Kaitlin Curtice is a Native American Christian author and speaker. As an enrolled member of the Potawatomi Citizen Band and someone who has grown up in the Christian faith, Kaitlin writes on the intersection of Indigenous spirituality, faith in everyday life, and the church.
Her new book NATIVE (available May 2020) is about identity, soul-searching, and being on the never-ending journey of finding ourselves and finding God. As both a citizen of the Potawatomi Nation and a Christian, Kaitlin Curtice offers a unique perspective on these topics. In this book, she shows how reconnecting with her identity both informs and challenges her faith. Her first book, Glory Happening: Finding the Divine in Everyday Places, was published with Paraclete Press in 2017. It is a series of fifty essays and prayers focusing on finding the sacred in everyday life.
Kaitlin has contributed to OnBeing, Religion News Service, USA Today and Sojourners, among others, and she was interviewed for the New Yorker on colonization within Christian missions. In 2018 she was featured in a documentary with CBS called “Race, Religion and Resistance,” speaking on the dangers of colonized Christianity.
Kaitlin travels around the country speaking on faith and justice within the church as it relates to Indigenous peoples. She has been a featured speaker at Why Christian, Evolving Faith, Wild Goose Festival, The Festival of Faith and Writing, and more.
She also occasionally writes at her blog, kaitlincurtice.com.
Posts By This Author
100 Days Into Trump Presidency, Christians Grapple with Polarization Within the Church
Since Inauguration Day, I’ve seen a lot of emotional outbreaks from the people of America — people on separate ends of the political spectrum, on separate ends of what it should mean to be a person of faith in America. These divisions have been reinforced with violent hate crimes and rants from church pulpits; they’ve resulted in people leaving the church and claiming that Christianity is nothing more than a white man’s religion practiced through discrimination and oppression.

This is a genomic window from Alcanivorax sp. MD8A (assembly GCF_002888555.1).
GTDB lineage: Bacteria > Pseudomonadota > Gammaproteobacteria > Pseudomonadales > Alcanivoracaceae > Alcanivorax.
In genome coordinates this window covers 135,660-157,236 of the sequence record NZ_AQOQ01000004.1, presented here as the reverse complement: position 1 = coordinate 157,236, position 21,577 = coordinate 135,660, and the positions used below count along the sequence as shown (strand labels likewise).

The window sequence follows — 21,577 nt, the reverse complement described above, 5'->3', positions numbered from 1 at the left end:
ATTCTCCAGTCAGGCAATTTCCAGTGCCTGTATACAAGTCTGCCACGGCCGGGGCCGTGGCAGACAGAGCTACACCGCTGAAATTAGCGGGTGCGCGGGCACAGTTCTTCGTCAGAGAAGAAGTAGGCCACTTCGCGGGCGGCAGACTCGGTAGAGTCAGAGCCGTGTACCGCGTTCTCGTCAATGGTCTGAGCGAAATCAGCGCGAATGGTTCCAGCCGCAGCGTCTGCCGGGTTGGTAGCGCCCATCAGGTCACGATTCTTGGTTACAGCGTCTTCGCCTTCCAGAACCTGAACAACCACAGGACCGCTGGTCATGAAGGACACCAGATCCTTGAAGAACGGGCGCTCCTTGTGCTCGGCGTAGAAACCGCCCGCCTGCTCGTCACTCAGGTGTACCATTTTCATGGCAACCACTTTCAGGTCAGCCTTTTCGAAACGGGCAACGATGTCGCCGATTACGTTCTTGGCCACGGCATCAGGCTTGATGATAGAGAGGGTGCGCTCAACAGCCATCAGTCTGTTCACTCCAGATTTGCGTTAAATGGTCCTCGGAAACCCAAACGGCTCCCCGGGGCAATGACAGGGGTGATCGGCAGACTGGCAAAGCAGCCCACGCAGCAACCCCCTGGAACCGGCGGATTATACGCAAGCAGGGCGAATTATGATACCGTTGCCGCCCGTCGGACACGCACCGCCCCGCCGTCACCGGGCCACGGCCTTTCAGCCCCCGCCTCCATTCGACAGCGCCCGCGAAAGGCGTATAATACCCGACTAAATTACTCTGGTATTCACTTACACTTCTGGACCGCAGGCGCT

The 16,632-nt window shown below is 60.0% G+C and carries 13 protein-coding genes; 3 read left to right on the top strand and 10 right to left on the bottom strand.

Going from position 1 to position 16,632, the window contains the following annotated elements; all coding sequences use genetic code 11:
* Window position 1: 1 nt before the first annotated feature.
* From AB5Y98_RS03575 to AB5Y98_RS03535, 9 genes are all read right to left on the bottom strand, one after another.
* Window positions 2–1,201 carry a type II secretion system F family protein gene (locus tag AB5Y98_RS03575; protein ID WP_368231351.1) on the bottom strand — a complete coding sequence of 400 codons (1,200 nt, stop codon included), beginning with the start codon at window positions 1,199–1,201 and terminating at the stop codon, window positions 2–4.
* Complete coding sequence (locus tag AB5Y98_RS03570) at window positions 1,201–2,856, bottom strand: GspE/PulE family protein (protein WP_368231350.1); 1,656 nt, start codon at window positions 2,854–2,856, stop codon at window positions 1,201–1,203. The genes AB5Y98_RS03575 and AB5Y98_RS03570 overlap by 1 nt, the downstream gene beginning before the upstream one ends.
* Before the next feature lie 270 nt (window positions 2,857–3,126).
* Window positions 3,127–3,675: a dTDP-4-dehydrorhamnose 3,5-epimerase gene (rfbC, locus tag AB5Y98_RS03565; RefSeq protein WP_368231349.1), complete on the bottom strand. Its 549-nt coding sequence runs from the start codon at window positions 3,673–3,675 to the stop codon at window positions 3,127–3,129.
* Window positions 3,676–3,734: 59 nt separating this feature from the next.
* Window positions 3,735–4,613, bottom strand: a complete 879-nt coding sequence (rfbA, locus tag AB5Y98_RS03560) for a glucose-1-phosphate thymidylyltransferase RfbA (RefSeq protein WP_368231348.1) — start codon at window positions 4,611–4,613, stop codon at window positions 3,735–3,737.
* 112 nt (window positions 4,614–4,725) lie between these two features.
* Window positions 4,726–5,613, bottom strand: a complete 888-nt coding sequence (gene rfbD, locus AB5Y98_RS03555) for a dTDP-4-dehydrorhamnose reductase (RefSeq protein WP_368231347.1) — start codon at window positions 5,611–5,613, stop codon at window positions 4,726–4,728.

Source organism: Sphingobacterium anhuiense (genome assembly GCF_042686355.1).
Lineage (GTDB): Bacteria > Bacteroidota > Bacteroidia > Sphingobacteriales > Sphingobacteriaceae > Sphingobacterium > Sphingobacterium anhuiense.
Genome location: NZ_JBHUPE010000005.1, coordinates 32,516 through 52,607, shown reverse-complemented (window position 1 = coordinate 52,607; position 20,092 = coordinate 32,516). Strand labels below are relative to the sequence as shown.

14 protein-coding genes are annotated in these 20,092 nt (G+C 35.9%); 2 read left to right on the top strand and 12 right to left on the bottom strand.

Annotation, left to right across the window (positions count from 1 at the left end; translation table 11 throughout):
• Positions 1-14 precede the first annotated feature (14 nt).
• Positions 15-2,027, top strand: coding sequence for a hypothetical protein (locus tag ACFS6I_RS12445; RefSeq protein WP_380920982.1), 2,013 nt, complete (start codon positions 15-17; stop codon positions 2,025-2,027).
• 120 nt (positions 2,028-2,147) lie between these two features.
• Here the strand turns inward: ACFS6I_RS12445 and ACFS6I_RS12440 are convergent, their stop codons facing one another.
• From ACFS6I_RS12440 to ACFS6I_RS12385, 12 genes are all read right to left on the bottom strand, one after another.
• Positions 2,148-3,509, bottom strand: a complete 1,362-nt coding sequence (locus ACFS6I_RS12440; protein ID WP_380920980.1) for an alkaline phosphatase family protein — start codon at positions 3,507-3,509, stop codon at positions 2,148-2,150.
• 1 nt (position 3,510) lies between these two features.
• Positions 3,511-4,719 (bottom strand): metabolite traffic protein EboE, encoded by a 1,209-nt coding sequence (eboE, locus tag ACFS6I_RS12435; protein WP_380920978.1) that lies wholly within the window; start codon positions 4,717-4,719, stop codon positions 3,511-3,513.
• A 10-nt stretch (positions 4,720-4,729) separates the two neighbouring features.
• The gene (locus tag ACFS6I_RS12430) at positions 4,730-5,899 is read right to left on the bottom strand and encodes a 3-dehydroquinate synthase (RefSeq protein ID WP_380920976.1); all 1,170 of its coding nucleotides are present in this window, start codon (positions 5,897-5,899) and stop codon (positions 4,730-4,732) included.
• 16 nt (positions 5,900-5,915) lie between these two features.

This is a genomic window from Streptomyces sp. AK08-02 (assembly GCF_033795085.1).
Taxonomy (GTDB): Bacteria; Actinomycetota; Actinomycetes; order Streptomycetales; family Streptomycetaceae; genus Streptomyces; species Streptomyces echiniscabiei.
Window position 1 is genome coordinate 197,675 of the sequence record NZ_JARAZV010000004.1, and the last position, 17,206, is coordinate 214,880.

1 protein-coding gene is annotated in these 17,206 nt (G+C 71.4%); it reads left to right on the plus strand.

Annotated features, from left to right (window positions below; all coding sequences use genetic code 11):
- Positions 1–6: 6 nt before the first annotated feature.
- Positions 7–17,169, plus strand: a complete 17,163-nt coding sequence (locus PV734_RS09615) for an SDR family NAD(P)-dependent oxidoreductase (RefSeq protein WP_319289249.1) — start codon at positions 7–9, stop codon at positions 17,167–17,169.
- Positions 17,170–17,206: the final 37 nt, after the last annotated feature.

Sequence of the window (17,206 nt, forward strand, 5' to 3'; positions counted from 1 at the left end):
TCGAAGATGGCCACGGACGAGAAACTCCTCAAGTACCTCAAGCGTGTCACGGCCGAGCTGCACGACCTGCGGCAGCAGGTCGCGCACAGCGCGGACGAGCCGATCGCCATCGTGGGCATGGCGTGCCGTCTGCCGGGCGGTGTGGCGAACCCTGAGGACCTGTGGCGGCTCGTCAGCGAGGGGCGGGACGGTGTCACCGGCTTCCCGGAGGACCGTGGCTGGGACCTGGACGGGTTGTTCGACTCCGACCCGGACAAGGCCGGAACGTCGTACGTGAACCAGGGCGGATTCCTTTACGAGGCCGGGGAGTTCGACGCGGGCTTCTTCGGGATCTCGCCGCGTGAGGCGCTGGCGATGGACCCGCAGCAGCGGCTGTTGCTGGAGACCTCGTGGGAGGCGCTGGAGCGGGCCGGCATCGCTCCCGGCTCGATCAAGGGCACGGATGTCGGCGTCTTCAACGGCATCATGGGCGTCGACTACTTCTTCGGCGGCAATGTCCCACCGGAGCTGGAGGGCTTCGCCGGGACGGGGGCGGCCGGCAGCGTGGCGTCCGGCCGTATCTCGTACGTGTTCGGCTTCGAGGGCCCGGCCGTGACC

Christ Is Risen. Now What?
What if Easter is our starting over point, our "New Year" packed with resolutions to begin again in the ways of grace? What if Easter for us is like those days for Barabbas, those days after he watched this innocent man die on a cross and find him after he'd resurrected? What began again in Barabbas, what new life and fresh perspective?
A Prayer for Good Friday
There was something about you there on that cross, that Good Friday.
There was something about your body there, about your manner.
Irony of all ironies, you were the “Son of God,” sent back to God by crucifixion.
Where Do You Find Church?
I recently had a conversation with a woman who used to be a church-goer when she was young, but hasn't found herself in a church setting in a while. When I told her I lead worship at a nearby church, she was interested in coming to visit. We in the church have theories about where we go wrong in bringing new faces into our buildings. Out in the world people go about their everyday lives, and we watch to see if they are a part of the church or outside of it.
Letters to Trump
I began writing letters. One hand-written letter a week, delivered to the White House door, so that he’ll know we are here, so that he’ll know our story exists and that we are not to be ignored. I’m not saying that as a liberal I feel ignored; I’m saying that I don’t want to be ignored as a human being, as a citizen, as a woman, as a mother, as a Native American, as a Christian.
Practicing Resistance with the Work of our Hands
We’re telling ourselves, our neighbors, and this country that we care about the everyday lives of the people, that we’re willing to work to protect them. We’re willing to care for the environment when we recycle and dig in the dirt and support our national parks, we’re willing to protest in the streets when we see injustice, and we’re willing to pray in our homes that the resistance-heart and hard-working hands of Jesus bleeds into who we are in every moment of our lives.
America, the Bully: We Grew Up This Way
My 5-year-old son sent a letter to Donald Trump a few months ago in which he referred to him as a bully, because he watches the way this man speaks of and to others. If my 5-year-old can catch the palpable tension in the United States today, we must have a lot of questions to ask of our nation’s values. I am not a political scientist, nor do I pretend to be, but I love culture and the way people come together to create the historical rituals of a nation, and it’s important to notice how those rituals carry on generation after generation.